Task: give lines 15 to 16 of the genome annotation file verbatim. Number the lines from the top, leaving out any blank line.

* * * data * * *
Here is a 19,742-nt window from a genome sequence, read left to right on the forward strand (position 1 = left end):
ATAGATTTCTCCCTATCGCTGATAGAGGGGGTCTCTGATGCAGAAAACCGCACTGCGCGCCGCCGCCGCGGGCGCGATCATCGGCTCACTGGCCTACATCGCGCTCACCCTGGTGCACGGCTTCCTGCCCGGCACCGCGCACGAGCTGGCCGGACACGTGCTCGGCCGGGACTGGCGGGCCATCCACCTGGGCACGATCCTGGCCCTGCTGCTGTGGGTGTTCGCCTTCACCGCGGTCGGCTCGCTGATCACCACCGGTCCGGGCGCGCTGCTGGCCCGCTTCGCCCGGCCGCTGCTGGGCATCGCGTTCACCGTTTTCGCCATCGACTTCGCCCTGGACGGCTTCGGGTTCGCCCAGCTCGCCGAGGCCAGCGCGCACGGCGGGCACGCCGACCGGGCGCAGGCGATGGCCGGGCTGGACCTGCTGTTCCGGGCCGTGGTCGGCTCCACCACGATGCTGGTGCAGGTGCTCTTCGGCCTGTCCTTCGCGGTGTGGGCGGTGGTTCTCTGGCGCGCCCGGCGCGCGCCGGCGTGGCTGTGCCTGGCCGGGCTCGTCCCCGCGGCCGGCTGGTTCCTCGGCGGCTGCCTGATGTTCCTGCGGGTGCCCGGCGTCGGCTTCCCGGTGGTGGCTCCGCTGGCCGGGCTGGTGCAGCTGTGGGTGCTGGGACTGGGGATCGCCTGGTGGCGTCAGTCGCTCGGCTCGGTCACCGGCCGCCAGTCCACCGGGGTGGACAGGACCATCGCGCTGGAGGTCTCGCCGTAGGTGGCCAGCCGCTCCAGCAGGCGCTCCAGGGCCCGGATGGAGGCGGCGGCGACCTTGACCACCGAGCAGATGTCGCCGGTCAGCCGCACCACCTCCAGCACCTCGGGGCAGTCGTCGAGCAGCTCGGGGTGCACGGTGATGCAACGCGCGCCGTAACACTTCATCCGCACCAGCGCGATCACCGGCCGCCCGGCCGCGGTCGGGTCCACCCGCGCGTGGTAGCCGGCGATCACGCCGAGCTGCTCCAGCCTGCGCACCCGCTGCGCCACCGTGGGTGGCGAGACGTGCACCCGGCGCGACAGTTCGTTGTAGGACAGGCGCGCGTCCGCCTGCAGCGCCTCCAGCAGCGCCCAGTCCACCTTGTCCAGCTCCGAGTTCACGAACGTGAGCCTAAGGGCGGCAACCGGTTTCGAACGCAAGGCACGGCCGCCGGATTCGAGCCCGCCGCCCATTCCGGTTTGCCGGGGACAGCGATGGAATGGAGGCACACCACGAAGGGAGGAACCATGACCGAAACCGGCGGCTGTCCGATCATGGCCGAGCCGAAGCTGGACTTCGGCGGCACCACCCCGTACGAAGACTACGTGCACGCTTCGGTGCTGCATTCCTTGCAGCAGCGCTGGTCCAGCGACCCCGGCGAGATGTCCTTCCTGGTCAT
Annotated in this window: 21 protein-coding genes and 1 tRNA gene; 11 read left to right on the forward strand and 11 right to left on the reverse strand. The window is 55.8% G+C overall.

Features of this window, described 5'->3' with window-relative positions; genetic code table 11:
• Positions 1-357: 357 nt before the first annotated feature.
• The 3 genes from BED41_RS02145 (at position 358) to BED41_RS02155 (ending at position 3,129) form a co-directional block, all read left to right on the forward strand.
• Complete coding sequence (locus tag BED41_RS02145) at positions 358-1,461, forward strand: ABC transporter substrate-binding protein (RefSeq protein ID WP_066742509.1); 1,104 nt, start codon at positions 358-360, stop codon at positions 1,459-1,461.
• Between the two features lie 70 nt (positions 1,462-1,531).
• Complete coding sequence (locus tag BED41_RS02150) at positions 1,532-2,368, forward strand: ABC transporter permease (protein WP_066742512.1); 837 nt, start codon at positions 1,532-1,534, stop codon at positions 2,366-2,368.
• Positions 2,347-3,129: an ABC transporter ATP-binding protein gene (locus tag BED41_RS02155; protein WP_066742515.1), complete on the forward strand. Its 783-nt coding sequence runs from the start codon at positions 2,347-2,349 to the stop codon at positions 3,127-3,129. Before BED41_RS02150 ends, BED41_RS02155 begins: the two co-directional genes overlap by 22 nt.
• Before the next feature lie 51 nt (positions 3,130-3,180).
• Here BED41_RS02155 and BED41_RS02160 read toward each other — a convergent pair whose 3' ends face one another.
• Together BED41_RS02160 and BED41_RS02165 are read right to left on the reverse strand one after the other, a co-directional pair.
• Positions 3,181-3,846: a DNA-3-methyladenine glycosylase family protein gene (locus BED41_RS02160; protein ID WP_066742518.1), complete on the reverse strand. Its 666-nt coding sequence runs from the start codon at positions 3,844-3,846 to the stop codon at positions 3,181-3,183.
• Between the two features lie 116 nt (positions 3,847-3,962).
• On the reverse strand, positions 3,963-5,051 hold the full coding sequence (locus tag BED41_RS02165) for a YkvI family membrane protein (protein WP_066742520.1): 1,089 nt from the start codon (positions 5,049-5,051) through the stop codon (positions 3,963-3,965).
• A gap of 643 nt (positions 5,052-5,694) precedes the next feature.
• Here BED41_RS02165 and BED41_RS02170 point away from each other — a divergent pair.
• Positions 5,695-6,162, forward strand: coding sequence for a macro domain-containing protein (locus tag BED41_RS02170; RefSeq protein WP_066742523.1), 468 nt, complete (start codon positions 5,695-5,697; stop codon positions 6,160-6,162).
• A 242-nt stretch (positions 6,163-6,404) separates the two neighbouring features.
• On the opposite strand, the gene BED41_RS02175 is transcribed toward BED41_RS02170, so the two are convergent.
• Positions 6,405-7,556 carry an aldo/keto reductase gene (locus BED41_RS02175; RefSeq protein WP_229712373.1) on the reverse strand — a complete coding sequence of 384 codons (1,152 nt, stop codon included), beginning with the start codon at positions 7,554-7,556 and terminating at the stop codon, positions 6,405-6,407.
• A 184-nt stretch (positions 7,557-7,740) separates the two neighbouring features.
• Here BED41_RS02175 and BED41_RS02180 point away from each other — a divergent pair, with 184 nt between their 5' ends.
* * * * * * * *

• Between the two features lie 116 nt (positions 3,847-3,962).
• On the reverse strand, positions 3,963-5,051 hold the full coding sequence (locus tag BED41_RS02165) for a YkvI family membrane protein (protein WP_066742520.1): 1,089 nt from the start codon (positions 5,049-5,051) through the stop codon (positions 3,963-3,965).